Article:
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Petreikis v. Colvin

United States District Court, N.D. Indiana, Hammond Division

January 6, 2015

JOHN C. PETREIKIS, Plaintiff,
v.
CAROLYN W. COLVIN, Acting Commissioner of Social Security, Defendant.

OPINION AND ORDER

PAUL R. CHERRY, Magistrate Judge.

This matter is before the Court on a Complaint [DE 1], filed by Plaintiff John C. Petreikis on August 28, 2013, and a Social Security Opening Brief of Plaintiff [DE 22], filed on March 7, 2014. The Commissioner filed a response on May 29, 2014, and Plaintiff filed a reply on June 23, 2014. Plaintiff challenges the Social Security Administration's determination that he is not disabled under the Social Security Act.

I. Background

Plaintiff filed an application for Disability Insurance Benefits (DIB) and Supplemental Security Income (SSI) with the Social Security Administration on November 19, 2012, alleging that he had been disabled since May 12, 2010, because of neck and spine injuries as well as depression and problems remembering and concentrating. His application was denied initially and upon reconsideration.

He then filed a request for a hearing before an Administrative Law Judge (ALJ), which took place on April 23, 2012, in Valparaiso, Indiana, before ALJ Edward P. Studzinski. The ALJ heard testimony from Plaintiff as well as from vocational expert (VE) Dr. Leonard Fisher. Plaintiff appeared for the hearing by video-conference and was represented by attorney Barbara Rodecki.

On July 18, 2012, the ALJ issued a written decision denying Plaintiff's claims for disability benefits, making the following findings.

1. The claimant meets the insured status requirements of the Social Security Act through December 31, 2014.
2. The claimant has not engaged in substantial gainful activity since May 12, 2010, the alleged onset date.
3. The claimant has the following severe impairments: degenerative disc disease of the cervical and lumbar spine.
4. The claimant does not have an impairment or combination of impairments that meets or medically equals the severity of one of the listed impairments in 20 CFR Part 404, Subpart P, Appendix 1.
5. After careful consideration of the entire record, I find that the claimant has the residual functional capacity to perform sedentary work as defined in 20 CFR 404.1567(a) and 416.967(a) except the claimant requires the option to alternate between sitting and standing; after sitting for 60 minutes the claimant must be allowed to stand for 5 minutes before sitting for another 60 minutes. The claimant would not need to abandon the workstation or lose concentration on work tasks while alternating positions. In addition, the claimant must never climb ladders, ropes, or scaffolds but can occasionally climb ramps, or stairs. The claimant can occasionally balance, kneel, stoop, crouch or crawl. The claimant can perform no more than occasional bilateral overhead reaching. The claimant requires jobs that allow use of a cane for walking on uneven terrain or for prolonged periods of ambulation. The claimant must avoid concentrated exposure to wetness or humidity that would result in slippery surfaces. The claimant is to have no exposure to hazardous environments such as unprotected heights, exposed flames, or unguarded large bodies of water, and no concentrated exposure to unguarded hazardous machinery. The claimant is to do no driving or operating moving machinery as part of his job tasks. In addition, the claimant is limited to simple routine repetitive tasks.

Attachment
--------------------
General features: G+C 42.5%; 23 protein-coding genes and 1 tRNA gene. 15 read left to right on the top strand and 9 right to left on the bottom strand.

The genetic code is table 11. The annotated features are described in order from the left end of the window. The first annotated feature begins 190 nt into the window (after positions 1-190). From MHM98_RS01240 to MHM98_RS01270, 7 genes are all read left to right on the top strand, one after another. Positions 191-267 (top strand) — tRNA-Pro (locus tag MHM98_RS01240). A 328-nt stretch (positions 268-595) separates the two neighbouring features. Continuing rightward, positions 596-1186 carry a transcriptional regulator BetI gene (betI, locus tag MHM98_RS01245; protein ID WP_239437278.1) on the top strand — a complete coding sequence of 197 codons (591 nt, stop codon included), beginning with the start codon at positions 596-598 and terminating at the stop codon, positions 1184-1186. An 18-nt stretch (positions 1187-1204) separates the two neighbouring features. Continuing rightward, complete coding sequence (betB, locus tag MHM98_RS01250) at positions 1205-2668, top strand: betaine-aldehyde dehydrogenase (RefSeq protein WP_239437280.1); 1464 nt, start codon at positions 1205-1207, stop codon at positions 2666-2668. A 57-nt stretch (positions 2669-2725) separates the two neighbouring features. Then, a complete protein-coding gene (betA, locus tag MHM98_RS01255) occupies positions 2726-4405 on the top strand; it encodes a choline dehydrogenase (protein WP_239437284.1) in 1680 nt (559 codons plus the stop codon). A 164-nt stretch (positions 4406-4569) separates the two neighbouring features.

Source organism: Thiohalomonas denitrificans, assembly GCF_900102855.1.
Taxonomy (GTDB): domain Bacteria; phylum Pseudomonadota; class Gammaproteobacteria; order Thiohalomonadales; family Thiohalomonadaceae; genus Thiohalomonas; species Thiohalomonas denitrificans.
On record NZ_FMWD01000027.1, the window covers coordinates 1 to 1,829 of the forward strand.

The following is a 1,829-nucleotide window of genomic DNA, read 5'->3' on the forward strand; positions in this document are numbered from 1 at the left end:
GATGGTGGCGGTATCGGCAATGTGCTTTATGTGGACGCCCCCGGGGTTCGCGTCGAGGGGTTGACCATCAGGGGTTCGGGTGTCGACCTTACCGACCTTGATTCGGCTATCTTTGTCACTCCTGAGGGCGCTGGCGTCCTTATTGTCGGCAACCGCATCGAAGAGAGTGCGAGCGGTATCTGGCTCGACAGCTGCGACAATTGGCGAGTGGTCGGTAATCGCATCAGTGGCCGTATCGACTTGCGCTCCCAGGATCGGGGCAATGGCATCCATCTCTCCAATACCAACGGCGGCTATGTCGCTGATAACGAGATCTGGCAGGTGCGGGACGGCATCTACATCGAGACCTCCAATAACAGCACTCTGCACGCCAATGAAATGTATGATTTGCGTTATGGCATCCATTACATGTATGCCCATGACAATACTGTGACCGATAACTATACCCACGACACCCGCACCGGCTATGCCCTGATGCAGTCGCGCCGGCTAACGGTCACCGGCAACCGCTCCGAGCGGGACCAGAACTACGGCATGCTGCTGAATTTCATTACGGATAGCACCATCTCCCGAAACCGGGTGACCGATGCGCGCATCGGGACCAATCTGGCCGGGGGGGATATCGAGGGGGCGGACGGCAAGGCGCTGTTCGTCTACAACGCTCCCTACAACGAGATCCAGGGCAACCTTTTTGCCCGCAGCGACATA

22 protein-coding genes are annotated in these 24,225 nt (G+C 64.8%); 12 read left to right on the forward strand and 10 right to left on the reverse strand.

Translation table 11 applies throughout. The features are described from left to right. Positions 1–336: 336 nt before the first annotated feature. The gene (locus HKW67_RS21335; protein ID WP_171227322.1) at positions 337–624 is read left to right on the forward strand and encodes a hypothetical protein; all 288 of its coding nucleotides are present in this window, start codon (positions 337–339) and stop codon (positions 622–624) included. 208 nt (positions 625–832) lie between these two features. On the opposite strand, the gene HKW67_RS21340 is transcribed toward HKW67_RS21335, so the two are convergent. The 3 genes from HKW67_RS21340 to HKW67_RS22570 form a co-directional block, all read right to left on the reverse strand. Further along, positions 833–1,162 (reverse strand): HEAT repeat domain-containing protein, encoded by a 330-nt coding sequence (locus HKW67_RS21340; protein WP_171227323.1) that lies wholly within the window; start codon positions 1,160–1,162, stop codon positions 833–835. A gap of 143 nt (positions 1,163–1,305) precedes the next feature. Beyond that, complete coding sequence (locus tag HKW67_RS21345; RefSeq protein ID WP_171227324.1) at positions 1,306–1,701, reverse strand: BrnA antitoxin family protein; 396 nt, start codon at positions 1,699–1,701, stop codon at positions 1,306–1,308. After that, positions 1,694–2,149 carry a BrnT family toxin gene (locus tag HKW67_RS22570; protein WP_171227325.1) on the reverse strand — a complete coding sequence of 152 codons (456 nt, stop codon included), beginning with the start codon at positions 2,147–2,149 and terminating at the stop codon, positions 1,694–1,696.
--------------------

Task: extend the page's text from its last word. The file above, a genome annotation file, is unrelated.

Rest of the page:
6. The claimant is unable to perform any past relevant work.
7. The claimant was born in 1970 and was 40 years old, which is defined as a younger individual age 18-44, on the alleged disability onset date.
8. The claimant has a limited education and is able to communicate in English.
9. Transferability of job skills is not material to the determination of disability because using the Medical-Vocational Rules as a framework supports a finding that the claimant is "not disabled, " whether or not the claimant has transferable job skills.
10. Considering the claimant's age, education, work experience, and residual functional capacity, there are jobs that exist in significant numbers in the national economy that the claimant can perform.
11. The claimant has not been under a disability, as defined in the Social Security Act, from May 12, 2010, ...

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